Cancer survivors share a unique connection. In this post, a survivor writes about meeting a stranger with stage 4 cancer who had an incredible impact on him.
Hey, cancer survivor, who inspires you?
There are approximately 17 million of us in the nation. Think about it: We’re bound to meet a fellow survivor just about any time. My chance encounter took place at McDonald’s, and made an indelible mark on my life.
I noticed a man staring down two tall stacks of hotcakes, hardly taking a breath as he wolfed them down, leaving his coffee untouched. Cheerfully, I remarked to the stranger, “You must be extra hungry today!”
Hardly stopping the assault on his breakfast, the man replied seriously: “I’m still in the middle of my chemo treatments, and this is the only thing that I can keep down.”
Four years into my own cancer journey, I stopped in my tracks, transfixed and anxious to learn more. I sat down in his booth uninvited and got instantly acquainted with the kindred spirit whose life was an open book.
“Fred” (not his real name) confided that he had stage 4 pancreatic cancer and was facing down his chemo following the life-enhancing Whipple surgery. I was in stage 3 of my fight against prostate cancer, fortunately in remission, but taking nothing for granted. Stage 4 might pounce on me at any time, I told him.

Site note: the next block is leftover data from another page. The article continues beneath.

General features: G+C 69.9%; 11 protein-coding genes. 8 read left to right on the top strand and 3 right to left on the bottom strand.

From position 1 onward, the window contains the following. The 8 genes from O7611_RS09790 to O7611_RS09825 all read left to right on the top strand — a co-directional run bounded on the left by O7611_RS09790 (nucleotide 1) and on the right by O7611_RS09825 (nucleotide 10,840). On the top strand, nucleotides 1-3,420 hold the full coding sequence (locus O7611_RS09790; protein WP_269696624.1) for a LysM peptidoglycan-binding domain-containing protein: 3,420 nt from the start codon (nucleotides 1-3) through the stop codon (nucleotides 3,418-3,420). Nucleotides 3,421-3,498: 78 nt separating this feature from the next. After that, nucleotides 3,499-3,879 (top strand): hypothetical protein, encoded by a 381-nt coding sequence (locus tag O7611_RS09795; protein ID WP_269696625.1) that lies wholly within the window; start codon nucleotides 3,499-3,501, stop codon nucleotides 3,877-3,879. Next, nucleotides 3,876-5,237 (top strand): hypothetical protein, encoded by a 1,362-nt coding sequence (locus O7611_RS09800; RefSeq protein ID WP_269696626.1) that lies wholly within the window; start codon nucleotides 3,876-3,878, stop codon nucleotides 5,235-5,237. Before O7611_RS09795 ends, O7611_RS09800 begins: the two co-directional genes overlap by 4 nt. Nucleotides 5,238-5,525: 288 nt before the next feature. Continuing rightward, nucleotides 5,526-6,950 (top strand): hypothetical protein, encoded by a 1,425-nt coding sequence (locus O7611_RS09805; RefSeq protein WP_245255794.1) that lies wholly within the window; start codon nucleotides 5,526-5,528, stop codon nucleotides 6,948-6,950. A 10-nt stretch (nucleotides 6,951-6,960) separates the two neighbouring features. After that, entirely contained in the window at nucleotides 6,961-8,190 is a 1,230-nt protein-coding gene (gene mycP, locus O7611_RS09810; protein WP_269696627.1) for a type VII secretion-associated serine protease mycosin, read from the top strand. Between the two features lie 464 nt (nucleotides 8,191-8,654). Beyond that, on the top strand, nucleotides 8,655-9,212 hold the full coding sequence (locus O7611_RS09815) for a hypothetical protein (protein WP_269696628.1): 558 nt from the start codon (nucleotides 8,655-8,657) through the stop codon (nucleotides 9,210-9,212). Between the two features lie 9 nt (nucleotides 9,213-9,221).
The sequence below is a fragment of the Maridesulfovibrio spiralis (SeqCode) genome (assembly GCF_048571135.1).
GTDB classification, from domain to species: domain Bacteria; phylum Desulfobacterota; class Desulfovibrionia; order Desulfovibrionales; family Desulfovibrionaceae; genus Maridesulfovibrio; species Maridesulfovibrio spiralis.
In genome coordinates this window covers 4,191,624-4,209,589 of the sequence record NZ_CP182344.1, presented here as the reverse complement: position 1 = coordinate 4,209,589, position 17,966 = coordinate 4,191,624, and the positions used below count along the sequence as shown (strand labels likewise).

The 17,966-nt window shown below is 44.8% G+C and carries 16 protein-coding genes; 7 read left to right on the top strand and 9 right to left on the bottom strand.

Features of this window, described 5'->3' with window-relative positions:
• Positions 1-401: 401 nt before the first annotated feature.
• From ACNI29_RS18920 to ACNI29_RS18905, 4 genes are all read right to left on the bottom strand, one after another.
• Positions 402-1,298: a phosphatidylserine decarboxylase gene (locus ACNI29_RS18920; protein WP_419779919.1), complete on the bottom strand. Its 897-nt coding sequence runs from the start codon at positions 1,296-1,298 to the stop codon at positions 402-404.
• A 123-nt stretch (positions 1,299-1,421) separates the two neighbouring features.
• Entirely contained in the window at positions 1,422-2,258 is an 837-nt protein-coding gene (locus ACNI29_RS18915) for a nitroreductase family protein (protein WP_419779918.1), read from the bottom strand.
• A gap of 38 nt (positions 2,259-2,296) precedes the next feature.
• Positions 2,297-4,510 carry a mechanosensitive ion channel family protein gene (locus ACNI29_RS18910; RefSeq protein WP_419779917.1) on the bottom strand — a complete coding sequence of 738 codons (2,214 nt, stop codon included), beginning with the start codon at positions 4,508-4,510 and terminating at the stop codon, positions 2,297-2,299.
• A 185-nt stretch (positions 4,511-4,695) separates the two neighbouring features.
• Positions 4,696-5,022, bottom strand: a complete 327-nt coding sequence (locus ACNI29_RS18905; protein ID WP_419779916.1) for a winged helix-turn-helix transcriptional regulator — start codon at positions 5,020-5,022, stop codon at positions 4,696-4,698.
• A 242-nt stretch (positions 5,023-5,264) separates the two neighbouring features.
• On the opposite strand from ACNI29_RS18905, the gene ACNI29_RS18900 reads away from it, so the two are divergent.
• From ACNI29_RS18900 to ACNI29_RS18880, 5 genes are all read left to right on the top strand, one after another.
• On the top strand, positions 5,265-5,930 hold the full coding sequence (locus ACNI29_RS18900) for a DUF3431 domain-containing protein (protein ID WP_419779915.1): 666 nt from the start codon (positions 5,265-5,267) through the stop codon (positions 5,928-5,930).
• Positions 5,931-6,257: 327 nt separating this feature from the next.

That day, I learned of his grueling hospitalizations when post-surgery complications became too serious to ignore. I learned he was losing weight fast, thus his binge on hotcakes. And I learned that his personal goal was to hold steady at 120 pounds.
Fred was a fighter fiercer than any contender in the ring. He was fighting against monumental odds, and his will to survive was inspiring to witness. He explained that the Whipple surgery was his optimal chance for survival, buying him some precious time.
Time to get back riding his beloved motorcycle, which he was so proudly showing me pictures of on his cell phone. Time to get involved again with church volunteer work. Time to spend with his devoted family. No time to waste.
Cancer is like a storm trooper, brutal in his advances, taking no prisoners. Fred wanted to remain a free of its clutches for as long as possible.
The last time I saw Fred he was at the phone store to pick up the latest model. His philosophy: Move on, stay one step ahead of cancer, lead as normal life as possible. And he did it with an attitude.
As he explained to me once, “I went through the Whipple surgery and I’m not afraid of anything or anyone.” I think I heard him growl.
Once I heard my elderly dad say, “Never buy any green bananas.”Fred’s philosophy matched my dad’s sentiment exactly.
Just six months after our first meeting, I was saddened to learn that he had passed away, surrounded by his loving family.
You just never know who you will meet along this crazy journey, but one thing I do know is that cancer survivors everywhere share a kinship like none other. In our close-knit world, a stranger becomes a friend, and a friend becomes a confidante.
Recently, I returned to McDonald’s for my usual coffee and egg sandwich. Then, pausing, I doubled back to the counter to add one more thing to my order: A stack of hotcakes, in my friend’s honor.
“Here’s to you, Fred,” I said softly, taking my first bite. “Give ‘em hell, my friend.”
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